The marketing of skilled trades to middle and high school students is important. At the same time, all industries in Michigan are dealing with a flatter talent pool.

Brady pointed out that Michigan high school graduates have declined since 2008, with around 100,000 graduates this year, up from 127,000 in 2008. In 2031, that number is projected to reach around 85,000.

In addition, Brady estimated that 48 percent of those currently employed in the construction industry will retire over the next 15 years.

“We have this steep curve of people coming in and the rate of acceleration out of the industry is going up a lot – and that doesn’t even take into account the growth of the industry,” he said.

As middle and high school students are bombarded with available programs and career opportunities, skilled trade officials must be methodical in how they market the industry to the younger generation.

“We have to tell the real story of building,” said Brady of his strategy of looking into the future. “The real story is about well-paid wages and benefits that provide a living wage to raise your family. It’s a story of collaboration and teamwork, and the part of a team that improves the communities we live in. These are not dead end jobs to do if you can’t go to college. “

A slow shift

Cindy Brown, vice president of talent initiatives for the West Michigan business development organization The Right Place Inc., said the industry paid the price for a time when it shied away from encouraging young workers to practice the craft.

More recently, however, she has seen many West Michigan manufacturers build strong pipelines with prospects even in junior high, and said the efforts would ultimately pay off. Brown said the thriving tech schools across West Michigan are also a good sign.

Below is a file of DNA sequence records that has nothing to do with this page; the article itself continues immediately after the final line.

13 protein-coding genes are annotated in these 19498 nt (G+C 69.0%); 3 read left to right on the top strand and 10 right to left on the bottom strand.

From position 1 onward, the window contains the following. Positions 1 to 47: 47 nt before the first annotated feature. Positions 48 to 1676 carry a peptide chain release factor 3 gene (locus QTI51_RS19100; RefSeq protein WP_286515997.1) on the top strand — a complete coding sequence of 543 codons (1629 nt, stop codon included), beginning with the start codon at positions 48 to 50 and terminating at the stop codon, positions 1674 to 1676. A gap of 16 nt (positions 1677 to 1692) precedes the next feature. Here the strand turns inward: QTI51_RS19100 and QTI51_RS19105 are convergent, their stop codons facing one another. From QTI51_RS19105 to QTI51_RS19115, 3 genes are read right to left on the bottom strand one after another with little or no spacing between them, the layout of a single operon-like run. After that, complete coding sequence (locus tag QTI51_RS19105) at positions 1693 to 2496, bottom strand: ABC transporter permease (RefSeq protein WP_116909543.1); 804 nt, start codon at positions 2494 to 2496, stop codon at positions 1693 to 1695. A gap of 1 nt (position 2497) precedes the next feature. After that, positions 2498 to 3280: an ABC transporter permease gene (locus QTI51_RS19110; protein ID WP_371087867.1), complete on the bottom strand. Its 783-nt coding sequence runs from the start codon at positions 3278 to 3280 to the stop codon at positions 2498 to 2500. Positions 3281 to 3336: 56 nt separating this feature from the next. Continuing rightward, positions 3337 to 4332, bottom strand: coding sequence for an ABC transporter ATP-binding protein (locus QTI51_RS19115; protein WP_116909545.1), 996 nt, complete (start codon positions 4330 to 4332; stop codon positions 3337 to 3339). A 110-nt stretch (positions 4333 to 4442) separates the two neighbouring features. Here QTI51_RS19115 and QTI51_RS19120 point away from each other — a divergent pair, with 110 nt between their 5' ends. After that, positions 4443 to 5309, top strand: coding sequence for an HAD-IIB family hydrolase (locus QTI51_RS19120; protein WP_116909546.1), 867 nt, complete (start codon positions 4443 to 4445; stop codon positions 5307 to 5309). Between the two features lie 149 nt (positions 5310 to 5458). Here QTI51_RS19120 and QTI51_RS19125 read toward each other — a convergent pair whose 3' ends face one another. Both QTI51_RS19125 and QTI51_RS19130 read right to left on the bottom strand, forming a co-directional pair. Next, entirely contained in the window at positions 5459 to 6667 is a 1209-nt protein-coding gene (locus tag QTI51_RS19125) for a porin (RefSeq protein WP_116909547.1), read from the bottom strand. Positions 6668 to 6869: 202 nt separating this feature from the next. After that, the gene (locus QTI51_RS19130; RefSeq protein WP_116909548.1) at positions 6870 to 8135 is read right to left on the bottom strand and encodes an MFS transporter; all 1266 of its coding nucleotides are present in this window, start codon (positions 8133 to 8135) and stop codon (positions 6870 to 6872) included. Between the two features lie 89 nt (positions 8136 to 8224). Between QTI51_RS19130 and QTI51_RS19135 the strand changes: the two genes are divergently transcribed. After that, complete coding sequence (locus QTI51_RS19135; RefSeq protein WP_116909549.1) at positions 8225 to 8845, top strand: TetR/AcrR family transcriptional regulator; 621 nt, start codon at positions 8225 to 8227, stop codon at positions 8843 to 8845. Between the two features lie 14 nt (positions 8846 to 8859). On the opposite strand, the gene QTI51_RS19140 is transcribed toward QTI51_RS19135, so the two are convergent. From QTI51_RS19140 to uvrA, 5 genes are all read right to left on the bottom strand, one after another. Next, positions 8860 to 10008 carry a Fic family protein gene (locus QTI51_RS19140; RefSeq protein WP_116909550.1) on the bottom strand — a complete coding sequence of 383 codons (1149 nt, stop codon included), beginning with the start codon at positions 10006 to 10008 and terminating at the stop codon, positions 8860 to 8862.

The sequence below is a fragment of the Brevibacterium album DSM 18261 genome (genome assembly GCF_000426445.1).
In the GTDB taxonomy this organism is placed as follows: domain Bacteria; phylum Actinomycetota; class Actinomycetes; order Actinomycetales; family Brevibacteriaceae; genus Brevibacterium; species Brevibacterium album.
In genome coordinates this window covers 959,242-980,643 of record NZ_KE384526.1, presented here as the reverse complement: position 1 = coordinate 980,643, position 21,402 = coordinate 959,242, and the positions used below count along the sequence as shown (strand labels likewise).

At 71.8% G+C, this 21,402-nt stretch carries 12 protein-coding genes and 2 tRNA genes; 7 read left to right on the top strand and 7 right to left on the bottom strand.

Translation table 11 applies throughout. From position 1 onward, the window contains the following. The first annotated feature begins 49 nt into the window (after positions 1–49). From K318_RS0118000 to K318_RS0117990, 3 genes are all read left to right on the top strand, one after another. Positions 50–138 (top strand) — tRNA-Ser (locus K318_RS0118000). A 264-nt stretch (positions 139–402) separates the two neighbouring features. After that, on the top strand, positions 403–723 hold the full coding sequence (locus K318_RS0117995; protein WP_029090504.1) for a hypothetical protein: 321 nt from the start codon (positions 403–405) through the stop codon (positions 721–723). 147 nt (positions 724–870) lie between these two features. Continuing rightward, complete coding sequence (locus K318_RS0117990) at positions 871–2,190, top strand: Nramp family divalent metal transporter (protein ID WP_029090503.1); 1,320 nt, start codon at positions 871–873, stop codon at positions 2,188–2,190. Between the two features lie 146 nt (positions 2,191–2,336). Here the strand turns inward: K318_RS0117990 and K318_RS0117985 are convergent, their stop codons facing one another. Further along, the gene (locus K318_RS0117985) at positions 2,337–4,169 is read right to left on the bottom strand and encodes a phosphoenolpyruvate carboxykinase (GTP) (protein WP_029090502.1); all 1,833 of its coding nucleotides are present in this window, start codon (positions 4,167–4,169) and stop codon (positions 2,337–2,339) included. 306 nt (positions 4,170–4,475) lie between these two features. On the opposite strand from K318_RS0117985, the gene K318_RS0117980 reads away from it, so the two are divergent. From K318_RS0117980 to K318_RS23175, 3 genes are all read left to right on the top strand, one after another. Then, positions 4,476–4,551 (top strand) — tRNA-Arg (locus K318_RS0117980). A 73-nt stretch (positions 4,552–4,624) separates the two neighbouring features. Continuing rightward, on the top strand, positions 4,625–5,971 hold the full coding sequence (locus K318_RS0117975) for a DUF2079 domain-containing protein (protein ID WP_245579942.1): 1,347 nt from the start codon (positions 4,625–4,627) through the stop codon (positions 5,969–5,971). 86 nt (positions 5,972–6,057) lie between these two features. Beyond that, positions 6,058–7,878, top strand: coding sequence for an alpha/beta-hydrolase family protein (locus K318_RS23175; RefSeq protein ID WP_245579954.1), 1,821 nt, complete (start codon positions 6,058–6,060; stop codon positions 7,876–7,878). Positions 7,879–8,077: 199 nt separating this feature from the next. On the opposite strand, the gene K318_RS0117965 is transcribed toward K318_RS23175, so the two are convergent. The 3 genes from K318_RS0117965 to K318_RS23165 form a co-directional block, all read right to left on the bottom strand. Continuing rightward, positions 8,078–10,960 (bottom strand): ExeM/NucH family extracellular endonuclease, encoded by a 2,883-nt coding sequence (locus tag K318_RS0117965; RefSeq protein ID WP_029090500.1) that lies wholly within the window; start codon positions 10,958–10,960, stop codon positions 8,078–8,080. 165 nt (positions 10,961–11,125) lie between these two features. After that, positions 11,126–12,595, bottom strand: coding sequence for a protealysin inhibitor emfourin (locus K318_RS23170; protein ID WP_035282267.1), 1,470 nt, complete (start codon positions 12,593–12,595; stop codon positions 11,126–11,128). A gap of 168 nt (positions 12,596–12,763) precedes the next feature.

“(Manufacturers) understand that it’s going to take a while – it’s not easy where you need one person today to grab someone quickly,” Brown said. “It’s good that manufacturers are really starting to think that way because they see they need to invest a little time getting the pipeline where it needs to be.”

With the advance towards Industry 4.0, manufacturers are increasingly using big data, artificial intelligence, the Internet of Things and other advanced technologies. According to Brown, this is the perfect time for a younger, tech-savvy generation to showcase themselves in the industry.

Creating a culture of continuous learning is an attractive incentive that employers in the field can use to attract younger generations of workers. In manufacturing alone, workers can earn a number of certificates that are carried over from job to job, making them a more marketable employee.

“My generation, that really wasn’t the case,” Brown said. “You did your apprenticeship and if you had to go to (additional) training, you did. It is completely different now. That has to be a change of mindset for both the employee and the employer so that it is worthwhile for someone to learn for life and to continue to learn and develop. “